28 February 2013

South Africa: Gender Violence - 'No One Group to Blame'

Photo: GCIS
South Africa's Minister of Women, Children and People with Disabilities, Lulu Xingwana

No single cultural group can or should be blamed for gender-based violence in the country, the Presidency said on Wednesday, after members of South Africa's Afrikaner community criticised remarks made by a Cabinet minister in an interview with the Australian Broadcasting Corporation (ABC).

"We wish to assure the Afrikaner community and all South Africans that government's commitment to non-racialism and diversity, as enshrined in the Constitution of the Republic, remains unwavering," the Presidency said in a statement.

"The contribution of Afrikaner males in the fight against gender-based violence, and also generally to the building of a united, caring and prosperous South Africa, is as valuable as that of all South Africans."

The campaign to fight violence against women and children "must be waged by all South Africans, black and white," the Presidency said, adding: "The nation should focus energies on finding solutions."

Minister apologises, retracts comment

Separately, Minister for Women, Children and People with Disabilities Lulu Xingwana apologised on Wednesday for her comments to ABC, acknowledging that they may have offended some members of the South African community.

During a recent interview with ABC on violence in South Africa, stemming from the Oscar Pistorius case, the minister reportedly said: "Young Afrikaner men are brought up in the Calvinist religion believing that they own a woman, they own a child, they own everything and therefore they can take that life because they own it."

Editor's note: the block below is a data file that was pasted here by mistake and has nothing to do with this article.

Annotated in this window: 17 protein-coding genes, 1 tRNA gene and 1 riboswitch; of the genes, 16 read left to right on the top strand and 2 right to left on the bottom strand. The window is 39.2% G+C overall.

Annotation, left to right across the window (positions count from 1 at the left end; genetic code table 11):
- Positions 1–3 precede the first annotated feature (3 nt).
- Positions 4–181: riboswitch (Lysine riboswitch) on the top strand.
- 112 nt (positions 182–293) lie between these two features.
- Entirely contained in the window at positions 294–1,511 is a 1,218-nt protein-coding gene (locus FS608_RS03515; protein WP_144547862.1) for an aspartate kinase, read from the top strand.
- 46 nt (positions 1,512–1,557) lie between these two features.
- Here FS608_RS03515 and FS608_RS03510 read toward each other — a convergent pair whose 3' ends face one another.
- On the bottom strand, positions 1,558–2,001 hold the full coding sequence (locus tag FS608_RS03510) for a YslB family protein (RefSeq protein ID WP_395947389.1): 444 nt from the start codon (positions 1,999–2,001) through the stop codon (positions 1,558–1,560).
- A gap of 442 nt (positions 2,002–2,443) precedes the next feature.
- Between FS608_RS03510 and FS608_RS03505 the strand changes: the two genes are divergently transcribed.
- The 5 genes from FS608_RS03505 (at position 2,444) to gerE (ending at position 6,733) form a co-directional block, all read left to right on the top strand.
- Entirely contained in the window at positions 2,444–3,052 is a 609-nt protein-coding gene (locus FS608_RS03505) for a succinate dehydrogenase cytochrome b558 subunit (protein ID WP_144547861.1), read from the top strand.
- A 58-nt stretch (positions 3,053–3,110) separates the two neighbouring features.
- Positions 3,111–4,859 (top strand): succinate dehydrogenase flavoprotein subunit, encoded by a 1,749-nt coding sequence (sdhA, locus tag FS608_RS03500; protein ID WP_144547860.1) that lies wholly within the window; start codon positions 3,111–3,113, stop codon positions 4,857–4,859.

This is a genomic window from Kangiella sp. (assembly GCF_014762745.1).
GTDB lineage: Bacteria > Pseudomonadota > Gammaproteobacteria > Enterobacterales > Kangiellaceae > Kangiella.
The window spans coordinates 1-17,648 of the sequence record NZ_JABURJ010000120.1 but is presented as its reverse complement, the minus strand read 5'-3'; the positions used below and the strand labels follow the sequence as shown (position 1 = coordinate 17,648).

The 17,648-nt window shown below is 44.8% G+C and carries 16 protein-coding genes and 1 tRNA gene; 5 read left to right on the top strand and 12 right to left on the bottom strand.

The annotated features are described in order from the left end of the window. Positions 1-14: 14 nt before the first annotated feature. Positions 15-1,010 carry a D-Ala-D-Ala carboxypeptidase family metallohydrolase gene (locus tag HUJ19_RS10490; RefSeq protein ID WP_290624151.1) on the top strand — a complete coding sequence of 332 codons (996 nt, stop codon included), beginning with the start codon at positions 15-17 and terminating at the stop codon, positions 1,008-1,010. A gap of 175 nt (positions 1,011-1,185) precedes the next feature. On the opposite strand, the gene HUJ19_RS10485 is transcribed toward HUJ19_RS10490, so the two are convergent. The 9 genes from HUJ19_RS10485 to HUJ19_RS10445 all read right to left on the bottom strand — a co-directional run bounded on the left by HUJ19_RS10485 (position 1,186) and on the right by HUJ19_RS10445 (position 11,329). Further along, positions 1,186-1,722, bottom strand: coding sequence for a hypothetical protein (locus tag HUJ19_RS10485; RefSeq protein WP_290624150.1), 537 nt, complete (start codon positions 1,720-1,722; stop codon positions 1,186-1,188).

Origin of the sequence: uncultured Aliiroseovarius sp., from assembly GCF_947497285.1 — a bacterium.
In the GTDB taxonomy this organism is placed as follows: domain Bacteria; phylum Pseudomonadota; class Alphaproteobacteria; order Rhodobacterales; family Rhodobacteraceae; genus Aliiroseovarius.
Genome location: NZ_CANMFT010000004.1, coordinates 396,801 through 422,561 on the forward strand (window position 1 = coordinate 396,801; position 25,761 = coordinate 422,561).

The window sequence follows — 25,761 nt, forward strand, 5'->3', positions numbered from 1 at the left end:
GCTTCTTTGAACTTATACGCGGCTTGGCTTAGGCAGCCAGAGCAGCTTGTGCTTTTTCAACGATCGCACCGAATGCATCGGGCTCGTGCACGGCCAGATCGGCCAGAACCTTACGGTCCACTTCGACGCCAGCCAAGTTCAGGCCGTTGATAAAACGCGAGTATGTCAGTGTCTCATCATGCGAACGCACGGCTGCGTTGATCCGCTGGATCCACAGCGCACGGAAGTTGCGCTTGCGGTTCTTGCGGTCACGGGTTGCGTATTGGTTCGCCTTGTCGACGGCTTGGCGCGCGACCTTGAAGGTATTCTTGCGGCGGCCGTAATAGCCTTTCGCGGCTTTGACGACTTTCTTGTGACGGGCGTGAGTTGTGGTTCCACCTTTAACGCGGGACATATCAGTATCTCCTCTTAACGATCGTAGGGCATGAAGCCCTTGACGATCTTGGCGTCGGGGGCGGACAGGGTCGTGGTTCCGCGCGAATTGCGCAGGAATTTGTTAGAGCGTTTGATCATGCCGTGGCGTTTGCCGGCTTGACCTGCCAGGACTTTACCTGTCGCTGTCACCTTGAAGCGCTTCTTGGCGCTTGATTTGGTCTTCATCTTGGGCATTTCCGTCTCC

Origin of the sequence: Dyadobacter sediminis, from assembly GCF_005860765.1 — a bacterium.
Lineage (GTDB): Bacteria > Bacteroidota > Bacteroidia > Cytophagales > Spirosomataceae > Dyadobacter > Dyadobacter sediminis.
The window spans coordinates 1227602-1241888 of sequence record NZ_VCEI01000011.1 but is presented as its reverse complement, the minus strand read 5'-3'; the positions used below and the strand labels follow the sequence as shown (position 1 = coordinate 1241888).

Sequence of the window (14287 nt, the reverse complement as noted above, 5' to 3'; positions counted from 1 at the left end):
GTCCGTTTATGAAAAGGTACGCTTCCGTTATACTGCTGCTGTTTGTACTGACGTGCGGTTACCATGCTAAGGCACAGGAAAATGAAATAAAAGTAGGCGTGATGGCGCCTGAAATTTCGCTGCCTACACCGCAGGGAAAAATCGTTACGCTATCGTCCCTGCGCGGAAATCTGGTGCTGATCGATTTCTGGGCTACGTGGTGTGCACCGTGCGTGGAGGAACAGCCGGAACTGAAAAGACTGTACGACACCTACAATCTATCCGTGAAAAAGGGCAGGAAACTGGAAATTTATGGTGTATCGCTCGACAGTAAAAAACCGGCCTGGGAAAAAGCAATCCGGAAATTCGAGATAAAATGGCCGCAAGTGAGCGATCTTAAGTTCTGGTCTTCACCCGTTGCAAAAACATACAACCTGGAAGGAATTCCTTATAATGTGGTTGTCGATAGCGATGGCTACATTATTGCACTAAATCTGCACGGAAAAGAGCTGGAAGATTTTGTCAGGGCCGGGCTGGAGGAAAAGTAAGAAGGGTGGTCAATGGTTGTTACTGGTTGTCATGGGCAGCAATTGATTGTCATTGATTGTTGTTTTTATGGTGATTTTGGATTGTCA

Xingwana reportedly added in the interview that "we [black South Africans] have cultural differences as well in our own communities, where we have women who are forced into marriage, and we are dealing with all those issues."

On Wednesday, Xingwana said that, through her comments, she had "sought to convey the message that, as a country we have emerged from a very violent past and that some tend to use cultural and religious beliefs to justify gender inequality and abuse.

"I would, accordingly, like to retract these remarks and apologise unconditionally for them. I value national unity and social cohesion, and will continue to work tirelessly towards nation-building."

The Presidency said it had noted and was seeking clarity on the comments attributed to Xingwana.

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